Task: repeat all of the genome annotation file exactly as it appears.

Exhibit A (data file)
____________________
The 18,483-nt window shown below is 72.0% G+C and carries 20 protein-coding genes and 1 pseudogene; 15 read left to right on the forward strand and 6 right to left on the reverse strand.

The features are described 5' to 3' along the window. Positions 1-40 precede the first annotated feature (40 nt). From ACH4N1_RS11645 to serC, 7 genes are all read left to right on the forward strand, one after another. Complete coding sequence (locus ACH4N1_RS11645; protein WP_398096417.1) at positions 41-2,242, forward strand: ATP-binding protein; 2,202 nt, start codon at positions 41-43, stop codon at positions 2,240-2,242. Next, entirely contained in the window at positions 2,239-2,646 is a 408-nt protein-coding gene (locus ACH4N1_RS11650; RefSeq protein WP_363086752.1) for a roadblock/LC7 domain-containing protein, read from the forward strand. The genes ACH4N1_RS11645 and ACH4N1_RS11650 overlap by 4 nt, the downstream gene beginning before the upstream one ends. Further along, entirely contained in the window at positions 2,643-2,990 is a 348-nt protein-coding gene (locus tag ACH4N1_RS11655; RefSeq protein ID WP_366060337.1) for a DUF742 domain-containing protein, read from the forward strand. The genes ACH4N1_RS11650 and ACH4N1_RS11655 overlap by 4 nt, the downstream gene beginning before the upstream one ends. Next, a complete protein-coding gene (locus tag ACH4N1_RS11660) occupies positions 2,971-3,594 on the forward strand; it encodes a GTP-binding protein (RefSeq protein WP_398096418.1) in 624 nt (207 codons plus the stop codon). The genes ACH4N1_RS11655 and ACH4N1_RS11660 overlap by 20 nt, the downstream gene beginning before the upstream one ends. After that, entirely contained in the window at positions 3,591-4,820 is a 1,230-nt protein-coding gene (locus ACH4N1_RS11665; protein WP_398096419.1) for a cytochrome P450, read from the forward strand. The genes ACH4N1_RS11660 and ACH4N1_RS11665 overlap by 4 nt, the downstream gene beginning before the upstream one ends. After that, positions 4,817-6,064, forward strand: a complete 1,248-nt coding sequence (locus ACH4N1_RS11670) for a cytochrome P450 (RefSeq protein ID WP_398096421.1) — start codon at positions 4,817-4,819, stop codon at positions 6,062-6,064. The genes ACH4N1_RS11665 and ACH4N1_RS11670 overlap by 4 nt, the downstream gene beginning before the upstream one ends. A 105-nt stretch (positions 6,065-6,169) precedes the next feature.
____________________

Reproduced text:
The 18,483-nt window shown below is 72.0% G+C and carries 20 protein-coding genes and 1 pseudogene; 15 read left to right on the forward strand and 6 right to left on the reverse strand.

The features are described 5' to 3' along the window. Positions 1-40 precede the first annotated feature (40 nt). From ACH4N1_RS11645 to serC, 7 genes are all read left to right on the forward strand, one after another. Complete coding sequence (locus ACH4N1_RS11645; protein WP_398096417.1) at positions 41-2,242, forward strand: ATP-binding protein; 2,202 nt, start codon at positions 41-43, stop codon at positions 2,240-2,242. Next, entirely contained in the window at positions 2,239-2,646 is a 408-nt protein-coding gene (locus ACH4N1_RS11650; RefSeq protein WP_363086752.1) for a roadblock/LC7 domain-containing protein, read from the forward strand. The genes ACH4N1_RS11645 and ACH4N1_RS11650 overlap by 4 nt, the downstream gene beginning before the upstream one ends. Further along, entirely contained in the window at positions 2,643-2,990 is a 348-nt protein-coding gene (locus tag ACH4N1_RS11655; RefSeq protein ID WP_366060337.1) for a DUF742 domain-containing protein, read from the forward strand. The genes ACH4N1_RS11650 and ACH4N1_RS11655 overlap by 4 nt, the downstream gene beginning before the upstream one ends. Next, a complete protein-coding gene (locus tag ACH4N1_RS11660) occupies positions 2,971-3,594 on the forward strand; it encodes a GTP-binding protein (RefSeq protein WP_398096418.1) in 624 nt (207 codons plus the stop codon). The genes ACH4N1_RS11655 and ACH4N1_RS11660 overlap by 20 nt, the downstream gene beginning before the upstream one ends. After that, entirely contained in the window at positions 3,591-4,820 is a 1,230-nt protein-coding gene (locus ACH4N1_RS11665; protein WP_398096419.1) for a cytochrome P450, read from the forward strand. The genes ACH4N1_RS11660 and ACH4N1_RS11665 overlap by 4 nt, the downstream gene beginning before the upstream one ends. After that, positions 4,817-6,064, forward strand: a complete 1,248-nt coding sequence (locus ACH4N1_RS11670) for a cytochrome P450 (RefSeq protein ID WP_398096421.1) — start codon at positions 4,817-4,819, stop codon at positions 6,062-6,064. The genes ACH4N1_RS11665 and ACH4N1_RS11670 overlap by 4 nt, the downstream gene beginning before the upstream one ends. A 105-nt stretch (positions 6,065-6,169) precedes the next feature.